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They built billion-dollar empires from scratch

June 28, 2007 13:49 IST

While inheriting a billion dollars is still the easiest way to land on our list of the world's wealthiest, it certainly isn't the most common. Almost two-thirds of the world's 946 billionaires made their fortunes from scratch, relying on grit and determination, and not good genes.

Fifty of these self-made tycoons are college or high school dropouts. The most famous billionaire dropout is Microsoft's Bill Gates, who finally got his honorary degree from Harvard University in June, 30 years after quitting the prestigious school to sell software. ''I did the best of everyone who failed,'' joked the world's richest man in his official graduation address. With failure like that, who needs success?

Other billionaires, such as media maven Oprah Winfrey, made their fortunes against far greater odds. Born in rural Mississippi, she spent her early years living in poverty on her grandmother's farm. Wanting a way out, she moved to Wisconsin to be with her mother, but was sexually molested by her male relatives. At age 14, she reportedly gave birth to a premature baby who died. Only after moving to Nashville to be with her father did her luck finally start to turn.

In honor of the world's self-made billionaires, we're recounting 10 of our favorite real-life Horatio Alger tales.

The stories of these bootstrapping billionaires are as diverse as the 10 individuals themselves. They range in age from 40 to 91, hail from diverse industries such as fashion and oil, and live in five different countries. Russia's richest man, Roman Abramovich, was an orphan. Apple's iconic Steve Jobs was adopted. Jobs dropped out of Reed College when he couldn't pay the tuition; his net worth today could support nearly 40,000 students at Reed for four years. Three others, including Ralph Lauren, are also college dropouts.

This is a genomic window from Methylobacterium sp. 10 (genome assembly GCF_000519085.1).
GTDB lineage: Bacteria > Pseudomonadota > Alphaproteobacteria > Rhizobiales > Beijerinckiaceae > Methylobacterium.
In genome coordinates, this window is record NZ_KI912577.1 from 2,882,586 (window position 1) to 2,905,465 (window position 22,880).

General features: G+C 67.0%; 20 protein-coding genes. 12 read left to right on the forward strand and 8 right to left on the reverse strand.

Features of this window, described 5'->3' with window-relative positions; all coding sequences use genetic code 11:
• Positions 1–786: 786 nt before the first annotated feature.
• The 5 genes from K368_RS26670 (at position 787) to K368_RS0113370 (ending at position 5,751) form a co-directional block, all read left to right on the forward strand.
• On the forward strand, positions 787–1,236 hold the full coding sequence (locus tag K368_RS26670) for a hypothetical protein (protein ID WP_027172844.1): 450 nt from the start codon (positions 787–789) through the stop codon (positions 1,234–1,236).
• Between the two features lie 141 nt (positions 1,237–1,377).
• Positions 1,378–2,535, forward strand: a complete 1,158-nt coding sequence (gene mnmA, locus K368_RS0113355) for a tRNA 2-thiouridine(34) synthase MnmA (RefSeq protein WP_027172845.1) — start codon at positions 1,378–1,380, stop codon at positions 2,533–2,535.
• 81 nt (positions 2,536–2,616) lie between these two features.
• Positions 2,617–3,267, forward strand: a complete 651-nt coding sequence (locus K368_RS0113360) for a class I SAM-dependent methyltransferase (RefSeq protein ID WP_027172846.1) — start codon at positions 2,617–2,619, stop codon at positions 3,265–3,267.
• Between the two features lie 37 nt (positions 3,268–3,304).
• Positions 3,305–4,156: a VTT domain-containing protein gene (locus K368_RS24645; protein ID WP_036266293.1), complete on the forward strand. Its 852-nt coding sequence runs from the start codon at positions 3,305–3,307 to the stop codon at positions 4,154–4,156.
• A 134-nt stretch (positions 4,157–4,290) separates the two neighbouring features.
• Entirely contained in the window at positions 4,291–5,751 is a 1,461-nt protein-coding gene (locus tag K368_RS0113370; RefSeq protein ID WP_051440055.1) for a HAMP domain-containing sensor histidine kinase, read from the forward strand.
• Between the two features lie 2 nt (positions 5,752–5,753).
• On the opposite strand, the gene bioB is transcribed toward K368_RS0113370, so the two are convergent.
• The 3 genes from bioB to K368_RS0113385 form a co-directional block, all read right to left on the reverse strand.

Another five are high school or grade school dropouts, proving that street smarts can often trump book smarts. The U.K.'s publishing magnate Richard Desmond, for instance, quit high school when he realised he could make more money working in the cloakroom of a club; at age 16, he borrowed his older brother's suit to get a sales job. He's been selling ever since, peddling music, porn and celebrity titles including OK! magazine.

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Asia's richest man, Li Ka-shing dropped out of school at age 15, after his father died, to work in a factory. Kirk Kerkorian quit during the eighth grade to take up boxing. He later flew airplanes on daredevil missions across the Atlantic during World War II, before sinking his money into his own airline and reinvesting profits in Las Vegas.

Sin City has also been good to Sheldon Adelson. The son of a Boston cabdriver borrowed $200 at age 12 to start selling newspapers; he later held stints as a mortgage broker, investment advisor and financial consultant. The high school dropout and Broadway enthusiast studied voice in his teens, but it was another kind of stage that called him--trade shows, where he made his first fortune.

Adelson later gambled on casinos in Las Vegas, Macau and Singapore, and took his Las Vegas Sands public in December 2004. Says Adelson, ''I loved being the outsider.''

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Good luck and good timing is also helpful when creating vast fortunes from scratch. James Cayne, for instance, moved to New York to play bridge full-time; he was spotted by Wall Street legend Alan "Ace" Greenberg, who was impressed by Cayne's card skills and hired him to be a stockbroker at his firm Bear Stearns. Cayne is now chairman.

The world's wealthiest novelist, J.K. Rowling, was on welfare raising her little girl when her agent called to tell her that Bloomsbury would publish her book about an adolescent wizard named Harry Potter.

One thing is for sure: There is no lack of chutzpah among our rags to riches bunch.

Tatiana Serafin, Forbes